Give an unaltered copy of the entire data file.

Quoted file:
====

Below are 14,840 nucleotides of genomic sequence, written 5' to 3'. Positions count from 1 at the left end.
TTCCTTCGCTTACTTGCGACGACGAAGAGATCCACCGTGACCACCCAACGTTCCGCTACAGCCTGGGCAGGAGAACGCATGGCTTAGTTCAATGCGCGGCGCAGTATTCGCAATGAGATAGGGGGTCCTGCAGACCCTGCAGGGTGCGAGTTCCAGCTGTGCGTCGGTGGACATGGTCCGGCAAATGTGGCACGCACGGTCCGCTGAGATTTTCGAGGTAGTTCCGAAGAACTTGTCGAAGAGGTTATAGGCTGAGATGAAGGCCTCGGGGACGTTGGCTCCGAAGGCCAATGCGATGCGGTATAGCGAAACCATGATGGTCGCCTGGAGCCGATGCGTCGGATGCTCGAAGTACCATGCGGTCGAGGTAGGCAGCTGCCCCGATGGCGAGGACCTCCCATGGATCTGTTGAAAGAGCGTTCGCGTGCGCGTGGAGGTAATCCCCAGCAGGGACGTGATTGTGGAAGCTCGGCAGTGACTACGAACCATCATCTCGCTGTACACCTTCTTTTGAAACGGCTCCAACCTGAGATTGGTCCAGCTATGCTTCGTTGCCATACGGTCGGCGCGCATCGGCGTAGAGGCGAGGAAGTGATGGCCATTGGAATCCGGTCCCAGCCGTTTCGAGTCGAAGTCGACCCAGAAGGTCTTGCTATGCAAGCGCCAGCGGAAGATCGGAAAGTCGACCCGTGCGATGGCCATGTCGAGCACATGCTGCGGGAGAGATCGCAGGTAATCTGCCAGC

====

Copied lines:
Below are 14,840 nucleotides of genomic sequence, written 5' to 3'. Positions count from 1 at the left end.
TTCCTTCGCTTACTTGCGACGACGAAGAGATCCACCGTGACCACCCAACGTTCCGCTACAGCCTGGGCAGGAGAACGCATGGCTTAGTTCAATGCGCGGCGCAGTATTCGCAATGAGATAGGGGGTCCTGCAGACCCTGCAGGGTGCGAGTTCCAGCTGTGCGTCGGTGGACATGGTCCGGCAAATGTGGCACGCACGGTCCGCTGAGATTTTCGAGGTAGTTCCGAAGAACTTGTCGAAGAGGTTATAGGCTGAGATGAAGGCCTCGGGGACGTTGGCTCCGAAGGCCAATGCGATGCGGTATAGCGAAACCATGATGGTCGCCTGGAGCCGATGCGTCGGATGCTCGAAGTACCATGCGGTCGAGGTAGGCAGCTGCCCCGATGGCGAGGACCTCCCATGGATCTGTTGAAAGAGCGTTCGCGTGCGCGTGGAGGTAATCCCCAGCAGGGACGTGATTGTGGAAGCTCGGCAGTGACTACGAACCATCATCTCGCTGTACACCTTCTTTTGAAACGGCTCCAACCTGAGATTGGTCCAGCTATGCTTCGTTGCCATACGGTCGGCGCGCATCGGCGTAGAGGCGAGGAAGTGATGGCCATTGGAATCCGGTCCCAGCCGTTTCGAGTCGAAGTCGACCCAGAAGGTCTTGCTATGCAAGCGCCAGCGGAAGATCGGAAAGTCGACCCGTGCGATGGCCATGTCGAGCACATGCTGCGGGAGAGATCGCAGGTAATCTGCCAGC